More importantly, as we age we want the gift of time. Time to spend with friends, family and loved ones. Time to enjoy our passions. Time to stay connected. It is important for seniors to maintain an active role in the familial relationship and stay involved in social networks. It is important for us to give them the time to do so.

Organizations like Home Helpers play a part in achieving purpose and time for loved ones. We support a stronger Health Care system that integrates acute care services and long-term care services to achieve the best home care outcome for the client and the family.

Our goal is simple: to allow our loved ones the opportunity to explore a purpose driven life and support them by spending our time with them.

There really is no greater gift than that.

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Top 8 Tips to Protect Seniors from Financial Abuse

Read: Top 8 Tips To Prevent Elder Financial Abuse — Home Helpers Blog

Top 8 Tips to Protect Seniors from Financial Abuse

Elder financial abuse is something every family should be aware of and discussing with their loved ones. At Home Helpers, we are committed to bringing awareness to the issue of elder financial abuse.

According to the Investor Protection Trust, one of five people age 65 or older have been financially scammed or swindled.  Furthermore, with the unprecedented growth of the older population over the next decade, the problem of financial exploitation is only expected to get worse.

Sadly, the perpetrators are often those in a position of trust. Offenders take many forms: they can be family members, trusted advisers, neighbors, or friends. These culprits are people who seek out vulnerable seniors, could have costly habits (such as drugs or gambling), or are deceptive and unfair business people. Touting special offers, promises of great returns on investments, stories of hardship and other tactics, these predatory criminals take advantage of trust, confusion, loneliness and/or disability in order to make their money.

Here are our top 8 tips to help seniors protect themselves against financial abuse:

1.  Acknowledge risk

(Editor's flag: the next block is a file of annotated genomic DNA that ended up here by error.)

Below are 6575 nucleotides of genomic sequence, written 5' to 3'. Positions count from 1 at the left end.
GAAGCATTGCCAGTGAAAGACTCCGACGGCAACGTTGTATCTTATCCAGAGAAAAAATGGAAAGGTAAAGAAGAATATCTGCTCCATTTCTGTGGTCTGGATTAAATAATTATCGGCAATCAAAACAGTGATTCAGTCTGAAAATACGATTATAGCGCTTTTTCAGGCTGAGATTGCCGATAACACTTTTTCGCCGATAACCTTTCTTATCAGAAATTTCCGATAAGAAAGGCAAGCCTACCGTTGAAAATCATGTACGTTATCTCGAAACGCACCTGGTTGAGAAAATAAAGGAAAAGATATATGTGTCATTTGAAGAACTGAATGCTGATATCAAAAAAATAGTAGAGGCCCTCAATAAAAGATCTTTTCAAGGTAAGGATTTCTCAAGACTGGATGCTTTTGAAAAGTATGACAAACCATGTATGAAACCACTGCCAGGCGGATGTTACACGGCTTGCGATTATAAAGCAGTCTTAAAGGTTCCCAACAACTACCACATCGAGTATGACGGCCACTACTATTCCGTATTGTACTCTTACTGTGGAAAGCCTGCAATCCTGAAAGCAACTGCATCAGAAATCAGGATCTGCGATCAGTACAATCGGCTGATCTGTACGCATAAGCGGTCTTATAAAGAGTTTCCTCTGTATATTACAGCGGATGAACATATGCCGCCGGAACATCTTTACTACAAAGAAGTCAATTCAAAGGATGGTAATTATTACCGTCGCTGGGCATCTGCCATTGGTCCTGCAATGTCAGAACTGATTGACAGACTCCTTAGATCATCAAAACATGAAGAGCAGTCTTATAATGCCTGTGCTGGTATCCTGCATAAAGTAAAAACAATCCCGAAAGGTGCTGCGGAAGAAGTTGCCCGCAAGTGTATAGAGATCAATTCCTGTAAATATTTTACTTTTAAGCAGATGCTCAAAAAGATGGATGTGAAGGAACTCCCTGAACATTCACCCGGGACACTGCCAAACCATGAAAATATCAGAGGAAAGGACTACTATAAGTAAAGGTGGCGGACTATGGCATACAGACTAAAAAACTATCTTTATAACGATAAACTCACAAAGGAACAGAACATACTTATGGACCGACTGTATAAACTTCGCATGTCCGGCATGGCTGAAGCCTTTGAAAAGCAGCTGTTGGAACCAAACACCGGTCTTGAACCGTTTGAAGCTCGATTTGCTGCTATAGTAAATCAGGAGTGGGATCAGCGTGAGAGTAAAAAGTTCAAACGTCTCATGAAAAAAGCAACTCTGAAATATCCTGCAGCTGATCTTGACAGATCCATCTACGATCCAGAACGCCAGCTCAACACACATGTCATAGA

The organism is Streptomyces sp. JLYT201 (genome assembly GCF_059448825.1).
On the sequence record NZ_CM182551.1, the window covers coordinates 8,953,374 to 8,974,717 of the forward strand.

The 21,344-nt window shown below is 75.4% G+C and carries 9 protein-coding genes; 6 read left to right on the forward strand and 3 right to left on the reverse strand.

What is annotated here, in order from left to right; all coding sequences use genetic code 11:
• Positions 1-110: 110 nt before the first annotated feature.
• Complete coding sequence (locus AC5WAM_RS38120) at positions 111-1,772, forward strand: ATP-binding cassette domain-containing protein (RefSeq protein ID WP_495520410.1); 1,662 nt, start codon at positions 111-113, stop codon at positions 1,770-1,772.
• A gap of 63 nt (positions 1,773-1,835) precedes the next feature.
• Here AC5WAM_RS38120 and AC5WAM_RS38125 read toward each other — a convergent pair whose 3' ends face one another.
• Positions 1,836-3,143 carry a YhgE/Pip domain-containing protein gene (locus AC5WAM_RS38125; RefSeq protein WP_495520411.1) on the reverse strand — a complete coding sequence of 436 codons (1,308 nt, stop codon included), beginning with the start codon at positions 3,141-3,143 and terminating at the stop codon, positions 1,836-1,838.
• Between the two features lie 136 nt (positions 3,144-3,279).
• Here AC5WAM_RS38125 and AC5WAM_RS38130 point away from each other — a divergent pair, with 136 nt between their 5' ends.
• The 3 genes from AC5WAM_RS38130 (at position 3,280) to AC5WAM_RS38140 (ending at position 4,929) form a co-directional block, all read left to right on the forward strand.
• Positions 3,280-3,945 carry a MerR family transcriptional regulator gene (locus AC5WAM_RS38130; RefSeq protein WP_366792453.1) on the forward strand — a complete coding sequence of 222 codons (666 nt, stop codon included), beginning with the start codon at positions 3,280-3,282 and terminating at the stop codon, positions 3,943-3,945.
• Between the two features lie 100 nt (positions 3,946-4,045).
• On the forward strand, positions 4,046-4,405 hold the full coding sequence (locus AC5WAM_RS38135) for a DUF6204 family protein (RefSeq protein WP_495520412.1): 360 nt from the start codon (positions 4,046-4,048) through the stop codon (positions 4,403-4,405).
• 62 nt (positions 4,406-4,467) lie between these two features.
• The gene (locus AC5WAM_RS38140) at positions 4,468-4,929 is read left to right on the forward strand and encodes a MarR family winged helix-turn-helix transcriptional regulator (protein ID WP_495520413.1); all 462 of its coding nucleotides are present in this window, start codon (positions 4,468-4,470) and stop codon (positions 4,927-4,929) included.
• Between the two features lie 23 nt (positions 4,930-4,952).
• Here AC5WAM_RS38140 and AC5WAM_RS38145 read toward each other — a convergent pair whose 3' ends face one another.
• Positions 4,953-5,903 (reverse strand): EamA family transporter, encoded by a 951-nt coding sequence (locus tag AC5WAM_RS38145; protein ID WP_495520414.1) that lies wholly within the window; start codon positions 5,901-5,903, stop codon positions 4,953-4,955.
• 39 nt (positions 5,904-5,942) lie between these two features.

Women aged 75 and older and people with cognitive impairments are twice as likely to fall victim to scams. However, elder financial abuse is an “Equal Opportunity Crime” and everyone is at risk.

2. Monitor and protect 

If something seems incorrect on a bank or credit card statement, dispute the charge. Keep your credit cards, checks, valuables and personal information protected in a safe place.

3. Collect your change 

If someone runs an errand for you, it is reasonable to expect that change be returned. Even if its a small amount, it is still your money. Ask for your change.

4. Act rationally, not emotionally

If someone spins a tale of hardship  (e.g., lost job, house in foreclosure, past due notices) and requests money from you, we recommend verifying the story first. Then, wait a couple of days to decide if you are in a position to help.

5. Pay your own bills

If a family member says he/she needs money to pay the mortgage or gas/electric, ask to see the past due notice. Make a check out the creditor for the amount due rather than giving your loved one cash.

6. Write a contract

If you choose to help someone financially, draft a simple agreement that spells out your expectations for repayment: time period, interest, etc. If that same person comes back a second time without repaying the amount previously borrowed… see number seven:

7. Have the confidence to say NO!

If someone asks you for your hard-earned money, know that you have the right to say no. Their financial hardship is not your problem and there are other options they can consider such as taking out a loan or making lifestyle changes to reduce expenses.

8. Get a Second Opinion

An impartial third party could offer an objective point of view. Do not be ashamed or embarrassed if you have been swindled or scammed. Because of the humiliation that results in being victim to this crime, few incidents are reported.

If you suspect someone is being financially abused, contact the Adult Protective Services in your state or county, or consult the National Committee for the Prevention of Elder Abuse.

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Honoring Our Fallen Soldiers on Memorial Day

Read: Honoring Our Fallen Soldiers on Memorial Day — Home Helpers Blog

Memorial Day

This Memorial Day weekend, families and friends will gather for good food and good times at cookouts, parades and festivals held annually across the nation. Amidst burgers and baked beans, music and fireworks, stories will be shared and memories will be made.

This festive three-day weekend holds a special place in the hearts of many Americans, including myself. I come from a long line of family that has proudly served to defend our nation’s freedom and independence in times of combat. My Dad served in World War II, and my uncles and cousins served in Korea and Vietnam. Sadly, one of my cousins lost his life serving in Vietnam while carrying out our country’s mission. Every Memorial Day, I’m reminded of the immeasurable sacrifices my loved ones and others have made and continue to make every day on our behalf.

So this weekend, as you enjoy one another’s company, as well as grilled hot dogs, potato salad and strawberry lemonade, take a minute to reflect on the history and true meaning of Memorial Day – a day of remembrance and respect to all the men and women who protect our freedom and serve as a powerful inspiration to us all.